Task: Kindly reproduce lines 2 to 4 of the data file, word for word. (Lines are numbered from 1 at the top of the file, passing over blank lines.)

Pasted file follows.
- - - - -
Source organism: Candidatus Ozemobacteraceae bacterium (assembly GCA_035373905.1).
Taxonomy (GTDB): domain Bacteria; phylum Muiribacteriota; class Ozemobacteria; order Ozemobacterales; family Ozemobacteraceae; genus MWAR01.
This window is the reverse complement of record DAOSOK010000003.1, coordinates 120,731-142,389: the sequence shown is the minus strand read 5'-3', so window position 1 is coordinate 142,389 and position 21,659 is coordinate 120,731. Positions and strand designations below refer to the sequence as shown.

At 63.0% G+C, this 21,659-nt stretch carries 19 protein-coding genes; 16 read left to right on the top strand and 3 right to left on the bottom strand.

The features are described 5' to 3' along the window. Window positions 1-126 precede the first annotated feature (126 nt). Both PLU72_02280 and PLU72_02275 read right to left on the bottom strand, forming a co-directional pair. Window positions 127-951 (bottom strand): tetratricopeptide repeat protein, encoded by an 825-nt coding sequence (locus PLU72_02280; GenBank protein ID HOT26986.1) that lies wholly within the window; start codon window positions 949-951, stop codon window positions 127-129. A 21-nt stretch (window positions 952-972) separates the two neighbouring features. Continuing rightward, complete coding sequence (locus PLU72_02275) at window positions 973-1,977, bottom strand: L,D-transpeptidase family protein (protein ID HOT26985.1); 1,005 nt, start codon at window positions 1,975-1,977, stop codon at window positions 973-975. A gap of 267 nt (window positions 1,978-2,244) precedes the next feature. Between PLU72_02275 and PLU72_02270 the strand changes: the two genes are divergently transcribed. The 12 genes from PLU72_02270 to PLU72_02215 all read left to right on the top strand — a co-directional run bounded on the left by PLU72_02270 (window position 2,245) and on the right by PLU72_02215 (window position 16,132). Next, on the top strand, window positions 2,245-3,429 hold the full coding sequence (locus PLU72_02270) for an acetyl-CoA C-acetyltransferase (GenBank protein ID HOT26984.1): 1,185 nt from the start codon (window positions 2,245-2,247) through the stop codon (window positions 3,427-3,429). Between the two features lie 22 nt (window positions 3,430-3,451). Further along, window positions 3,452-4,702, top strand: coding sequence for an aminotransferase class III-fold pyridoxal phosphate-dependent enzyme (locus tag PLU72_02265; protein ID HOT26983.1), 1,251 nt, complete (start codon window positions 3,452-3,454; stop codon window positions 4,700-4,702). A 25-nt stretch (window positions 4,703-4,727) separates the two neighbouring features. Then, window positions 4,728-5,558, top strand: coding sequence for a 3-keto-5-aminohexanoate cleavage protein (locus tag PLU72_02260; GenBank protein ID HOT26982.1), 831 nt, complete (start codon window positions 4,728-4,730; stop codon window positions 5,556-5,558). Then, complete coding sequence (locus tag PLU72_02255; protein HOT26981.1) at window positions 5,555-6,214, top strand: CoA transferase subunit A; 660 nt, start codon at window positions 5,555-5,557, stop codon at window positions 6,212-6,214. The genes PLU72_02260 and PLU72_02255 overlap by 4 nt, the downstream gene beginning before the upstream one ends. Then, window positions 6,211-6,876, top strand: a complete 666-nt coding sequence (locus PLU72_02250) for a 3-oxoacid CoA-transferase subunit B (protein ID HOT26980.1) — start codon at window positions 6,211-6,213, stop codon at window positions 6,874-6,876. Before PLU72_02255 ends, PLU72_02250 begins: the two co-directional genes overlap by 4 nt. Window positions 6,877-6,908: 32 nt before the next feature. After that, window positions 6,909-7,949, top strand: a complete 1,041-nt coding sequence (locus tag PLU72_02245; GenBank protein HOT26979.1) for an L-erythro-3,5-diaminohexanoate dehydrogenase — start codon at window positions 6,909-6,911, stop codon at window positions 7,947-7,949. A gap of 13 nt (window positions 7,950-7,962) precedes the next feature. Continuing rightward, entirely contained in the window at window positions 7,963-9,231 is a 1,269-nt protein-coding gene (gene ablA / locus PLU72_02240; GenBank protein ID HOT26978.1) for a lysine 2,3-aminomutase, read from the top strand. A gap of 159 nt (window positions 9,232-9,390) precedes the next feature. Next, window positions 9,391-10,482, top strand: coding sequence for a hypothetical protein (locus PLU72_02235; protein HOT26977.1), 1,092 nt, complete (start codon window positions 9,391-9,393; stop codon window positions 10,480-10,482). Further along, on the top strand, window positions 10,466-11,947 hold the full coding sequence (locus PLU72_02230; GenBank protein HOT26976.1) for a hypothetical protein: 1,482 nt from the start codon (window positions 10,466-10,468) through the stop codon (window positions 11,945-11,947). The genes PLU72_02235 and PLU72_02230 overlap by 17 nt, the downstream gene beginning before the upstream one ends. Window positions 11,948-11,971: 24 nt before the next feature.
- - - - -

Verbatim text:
Taxonomy (GTDB): domain Bacteria; phylum Muiribacteriota; class Ozemobacteria; order Ozemobacterales; family Ozemobacteraceae; genus MWAR01.
This window is the reverse complement of record DAOSOK010000003.1, coordinates 120,731-142,389: the sequence shown is the minus strand read 5'-3', so window position 1 is coordinate 142,389 and position 21,659 is coordinate 120,731. Positions and strand designations below refer to the sequence as shown.

At 63.0% G+C, this 21,659-nt stretch carries 19 protein-coding genes; 16 read left to right on the top strand and 3 right to left on the bottom strand.